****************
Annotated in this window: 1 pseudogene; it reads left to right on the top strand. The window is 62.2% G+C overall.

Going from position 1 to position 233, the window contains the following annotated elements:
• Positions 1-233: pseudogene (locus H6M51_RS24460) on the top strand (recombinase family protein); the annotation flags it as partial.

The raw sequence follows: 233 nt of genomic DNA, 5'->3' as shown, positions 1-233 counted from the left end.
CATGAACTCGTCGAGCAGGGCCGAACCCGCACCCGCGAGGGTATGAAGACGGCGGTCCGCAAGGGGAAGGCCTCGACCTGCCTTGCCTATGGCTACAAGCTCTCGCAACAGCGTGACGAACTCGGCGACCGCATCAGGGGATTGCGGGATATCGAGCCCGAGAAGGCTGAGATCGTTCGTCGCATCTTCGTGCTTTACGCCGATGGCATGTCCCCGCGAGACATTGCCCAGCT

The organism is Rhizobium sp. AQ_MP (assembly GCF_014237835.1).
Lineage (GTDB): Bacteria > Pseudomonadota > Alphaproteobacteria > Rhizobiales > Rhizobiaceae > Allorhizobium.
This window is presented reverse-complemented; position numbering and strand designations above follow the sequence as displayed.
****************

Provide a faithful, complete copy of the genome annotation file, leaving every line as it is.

Annotated in this window: 1 pseudogene; it reads left to right on the top strand. The window is 62.2% G+C overall.

Going from position 1 to position 233, the window contains the following annotated elements:
• Positions 1-233: pseudogene (locus H6M51_RS24460) on the top strand (recombinase family protein); the annotation flags it as partial.

The raw sequence follows: 233 nt of genomic DNA, 5'->3' as shown, positions 1-233 counted from the left end.
CATGAACTCGTCGAGCAGGGCCGAACCCGCACCCGCGAGGGTATGAAGACGGCGGTCCGCAAGGGGAAGGCCTCGACCTGCCTTGCCTATGGCTACAAGCTCTCGCAACAGCGTGACGAACTCGGCGACCGCATCAGGGGATTGCGGGATATCGAGCCCGAGAAGGCTGAGATCGTTCGTCGCATCTTCGTGCTTTACGCCGATGGCATGTCCCCGCGAGACATTGCCCAGCT

The organism is Rhizobium sp. AQ_MP (assembly GCF_014237835.1).
Lineage (GTDB): Bacteria > Pseudomonadota > Alphaproteobacteria > Rhizobiales > Rhizobiaceae > Allorhizobium.
This window is presented reverse-complemented; position numbering and strand designations above follow the sequence as displayed.